One example is the Geiger Counter seen above. A particle passing through the gas in the Geiger tube generates a pulse. Geiger counters determine radiation levels in counts per minute (CPM). Geiger counters and radiation meters need to count these random pulses coming from a Geiger Tube sensor. The pulses are used to clock a timer (or counter) so that it winds up counting particles. A second timer is also often used to time/control the time period accurately to count events for a given time period.
Laboratory Frequency Counters are another example
Pulse Width Modulation (PWM) controllers contain hardware similar to timers. The major difference is that they are designed to provide external timing signal outputs for I/O devices. The mbed API, PwmOut controls PWM output signals. If a device does not have PWM hardware available, a timer with interrupt code can be used to produce PWM outputs. Typical applications include motor speed control, dimming LEDs, servos, and audio output. In some applications, extra PWM outputs can be used to provide timing signals such as clocks or pulses to other external I/O devices.
Quadrature Encoder Interface (QEI)
A quadrature encoder converts angular rotation into two pulse signals. They are widely used in motor control devices for feedback. By counting the number of pulses and the relative phase of the two signals, the position and the direction of rotation can be determined. Velocity can be measured using a timer. An up/down counter and a velocity timer for use with quadrature encoders is provided in many microcontrollers and is found the LPC1768’s QEI hardware unit. Many motor control systems use a quadrature encoder on the motor shaft for feedback input, and a PWM output to drive the motor. A PID control loop is common in such systems. Lower cost encoders found on small hobbyist robot kits often have only one rotational pulse output signal (i.e., no direction information - not two QE signals) and a general purpose timer can be used with these.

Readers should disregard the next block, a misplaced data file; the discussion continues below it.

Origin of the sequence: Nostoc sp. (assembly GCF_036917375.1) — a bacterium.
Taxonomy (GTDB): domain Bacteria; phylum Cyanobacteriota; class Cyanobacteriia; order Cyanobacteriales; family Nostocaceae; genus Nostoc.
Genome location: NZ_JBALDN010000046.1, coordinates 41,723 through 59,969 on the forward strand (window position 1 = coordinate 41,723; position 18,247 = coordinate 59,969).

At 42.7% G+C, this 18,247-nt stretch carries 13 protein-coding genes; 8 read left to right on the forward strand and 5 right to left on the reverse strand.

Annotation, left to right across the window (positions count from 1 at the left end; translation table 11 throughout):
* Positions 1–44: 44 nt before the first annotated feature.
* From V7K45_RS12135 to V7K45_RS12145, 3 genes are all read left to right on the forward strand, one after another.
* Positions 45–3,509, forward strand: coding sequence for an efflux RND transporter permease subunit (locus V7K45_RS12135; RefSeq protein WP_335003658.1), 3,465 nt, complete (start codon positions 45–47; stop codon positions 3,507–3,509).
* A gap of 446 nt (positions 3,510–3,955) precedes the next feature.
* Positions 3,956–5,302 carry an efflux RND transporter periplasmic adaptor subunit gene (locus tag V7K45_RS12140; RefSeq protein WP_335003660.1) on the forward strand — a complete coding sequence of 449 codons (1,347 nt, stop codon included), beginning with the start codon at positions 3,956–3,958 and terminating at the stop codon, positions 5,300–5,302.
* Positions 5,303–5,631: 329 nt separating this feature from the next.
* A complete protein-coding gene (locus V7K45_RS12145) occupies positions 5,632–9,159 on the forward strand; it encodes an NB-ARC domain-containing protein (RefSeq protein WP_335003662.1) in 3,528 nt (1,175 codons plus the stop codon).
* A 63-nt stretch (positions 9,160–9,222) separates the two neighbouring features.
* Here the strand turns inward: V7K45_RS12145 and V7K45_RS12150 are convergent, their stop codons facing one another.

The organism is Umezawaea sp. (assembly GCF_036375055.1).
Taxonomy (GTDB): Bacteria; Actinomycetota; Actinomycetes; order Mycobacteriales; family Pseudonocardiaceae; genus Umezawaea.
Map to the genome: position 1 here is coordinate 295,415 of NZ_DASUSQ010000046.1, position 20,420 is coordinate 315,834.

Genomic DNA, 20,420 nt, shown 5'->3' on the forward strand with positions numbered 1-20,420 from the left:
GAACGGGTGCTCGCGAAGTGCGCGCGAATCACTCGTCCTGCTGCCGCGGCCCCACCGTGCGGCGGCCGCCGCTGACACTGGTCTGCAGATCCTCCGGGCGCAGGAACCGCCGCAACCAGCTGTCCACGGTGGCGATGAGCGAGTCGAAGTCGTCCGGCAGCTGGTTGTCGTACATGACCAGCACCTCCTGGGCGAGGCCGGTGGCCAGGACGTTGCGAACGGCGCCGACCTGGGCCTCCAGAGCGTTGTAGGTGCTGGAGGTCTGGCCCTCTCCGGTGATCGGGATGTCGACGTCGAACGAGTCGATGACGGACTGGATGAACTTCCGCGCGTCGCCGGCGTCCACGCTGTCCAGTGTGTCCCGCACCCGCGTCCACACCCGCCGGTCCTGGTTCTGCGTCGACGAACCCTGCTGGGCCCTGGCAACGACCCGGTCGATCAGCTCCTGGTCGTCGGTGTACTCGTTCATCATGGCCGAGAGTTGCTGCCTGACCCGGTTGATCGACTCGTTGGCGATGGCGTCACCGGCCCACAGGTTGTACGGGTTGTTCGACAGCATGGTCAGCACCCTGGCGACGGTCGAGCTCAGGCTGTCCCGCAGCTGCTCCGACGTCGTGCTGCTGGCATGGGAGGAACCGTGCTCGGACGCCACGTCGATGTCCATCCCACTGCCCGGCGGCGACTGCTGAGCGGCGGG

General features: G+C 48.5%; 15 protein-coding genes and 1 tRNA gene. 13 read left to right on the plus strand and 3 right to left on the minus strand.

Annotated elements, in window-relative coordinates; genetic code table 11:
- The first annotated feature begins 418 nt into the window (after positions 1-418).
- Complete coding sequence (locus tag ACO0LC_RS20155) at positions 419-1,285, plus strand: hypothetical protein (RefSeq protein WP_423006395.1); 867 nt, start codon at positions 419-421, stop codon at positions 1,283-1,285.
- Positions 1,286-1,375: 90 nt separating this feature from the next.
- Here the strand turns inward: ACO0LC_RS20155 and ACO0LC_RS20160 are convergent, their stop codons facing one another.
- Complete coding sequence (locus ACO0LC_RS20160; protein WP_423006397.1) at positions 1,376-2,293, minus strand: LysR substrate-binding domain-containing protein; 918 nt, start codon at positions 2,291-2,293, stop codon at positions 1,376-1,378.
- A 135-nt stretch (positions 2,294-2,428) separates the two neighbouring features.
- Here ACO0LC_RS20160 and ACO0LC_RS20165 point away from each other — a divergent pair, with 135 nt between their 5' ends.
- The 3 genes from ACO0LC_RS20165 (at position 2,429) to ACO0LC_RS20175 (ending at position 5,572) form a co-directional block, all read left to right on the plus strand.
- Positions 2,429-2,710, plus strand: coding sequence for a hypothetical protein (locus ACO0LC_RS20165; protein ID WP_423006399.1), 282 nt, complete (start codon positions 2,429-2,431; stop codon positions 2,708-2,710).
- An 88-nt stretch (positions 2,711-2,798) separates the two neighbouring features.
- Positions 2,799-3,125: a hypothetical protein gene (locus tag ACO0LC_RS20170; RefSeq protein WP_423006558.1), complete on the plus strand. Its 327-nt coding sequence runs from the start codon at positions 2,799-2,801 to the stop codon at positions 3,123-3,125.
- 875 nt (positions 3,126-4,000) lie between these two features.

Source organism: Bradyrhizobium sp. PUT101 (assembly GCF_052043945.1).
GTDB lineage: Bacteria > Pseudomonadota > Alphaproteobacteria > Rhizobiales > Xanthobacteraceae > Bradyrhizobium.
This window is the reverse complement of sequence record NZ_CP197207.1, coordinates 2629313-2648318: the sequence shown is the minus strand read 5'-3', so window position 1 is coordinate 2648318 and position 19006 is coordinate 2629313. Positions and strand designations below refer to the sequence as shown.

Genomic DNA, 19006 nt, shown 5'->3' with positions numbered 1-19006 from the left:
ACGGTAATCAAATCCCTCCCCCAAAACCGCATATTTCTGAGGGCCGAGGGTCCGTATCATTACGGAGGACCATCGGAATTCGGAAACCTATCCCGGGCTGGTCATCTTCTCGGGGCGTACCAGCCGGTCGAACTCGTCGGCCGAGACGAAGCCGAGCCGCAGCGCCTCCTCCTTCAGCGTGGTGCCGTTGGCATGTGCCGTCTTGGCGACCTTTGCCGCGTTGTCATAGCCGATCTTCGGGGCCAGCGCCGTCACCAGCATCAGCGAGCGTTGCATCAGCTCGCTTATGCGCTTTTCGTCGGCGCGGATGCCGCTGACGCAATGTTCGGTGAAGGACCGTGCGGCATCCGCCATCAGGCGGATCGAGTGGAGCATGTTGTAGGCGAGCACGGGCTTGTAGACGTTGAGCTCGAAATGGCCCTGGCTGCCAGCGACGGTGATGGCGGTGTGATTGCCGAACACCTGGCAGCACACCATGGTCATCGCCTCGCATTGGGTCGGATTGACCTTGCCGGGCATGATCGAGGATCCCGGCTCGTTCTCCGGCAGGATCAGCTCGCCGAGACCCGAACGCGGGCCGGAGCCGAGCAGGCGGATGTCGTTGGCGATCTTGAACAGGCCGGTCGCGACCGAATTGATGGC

A geared 12V DC motor with an integrated quadrature encoder (in black housing above) from Pololu. As seen on the right above, the encoder produces 3,200 pulses per revolution on the output shaft.
Rotary Pulse Generators (RPG) such as the one above from Sparkfun are a common user input device that also uses a quadrature encoder. The two pulses are generated when the user rotates the knob. Mechanical encoders may need debouncing (like pushbuttons).
Many devices also include a Real-Time Clock (RTC) timer circuit that is more useful to measure longer time periods in the sec, minute, hour, day and even year ranges. The RTC often includes backup power features to continue running when power is off on the device. There are standard C++ time functions and data structures that are typically used to control the RTC.
A code example using the RTC hardware on the mbed LPC1768 platform is available. The LPC1768 RTC also has an alarm feature and 20 bytes of battery backup register storage.
RTOS system tick timer
A Real-Time Operating System (RTOS) uses a hardware timer to generate a periodic time slice interrupt that is typically in the ms range. On the LPC1768, the system tick timer is used for the time slice interrupt of 1ms. The time slice interrupt enables the RTOS scheduler to regain control of the processor and switch threads. This enables it to share processor time between multiple threads by stopping the current thread and switching to another thread that is waiting to run.
The RtosTimer class allows creating and controlling of timer functions in the system. When using the RTOS, ticker objects should be replaced with RtosTimer objects in most cases. A timer function is called when a time period expires whereby both one-shot and periodic timers are possible. A timer can be started, restarted, or stopped.
Repetitive Interrupt Timer
The Repetitive Interrupt Timer on the LPC1768 is a simple 32-bit Timer that provides a way of generating interrupts at fixed time intervals, without using one of the more complex general purpose timers. It is normally used for recurring interrupts that are unrelated to Operating System interrupts. One possible application would be to control sample periods using interrupts on A/D, D/A and other hardware. On the LPC1768, it is not used in the mbed timer APIs.
Wait() and Thread::Wait()
Sometimes an approximate software time delay is needed in programs. Wait() provides a software loop based delay using a timer. Wait() locks up the processor and should be replaced by Thread::Wait() whenever the RTOS is used. The RTOS can run other threads during a Thread::Wait() (but not during a Wait()! ). Thread::Wait() has a default argument of ms (not secs like Wait()). The RTOS scheduler needs to start running the thread again after a Thread::Wait()s time period has passed, so the actual time delay is often a bit longer when multiple threads are running.
Please log in to post comments.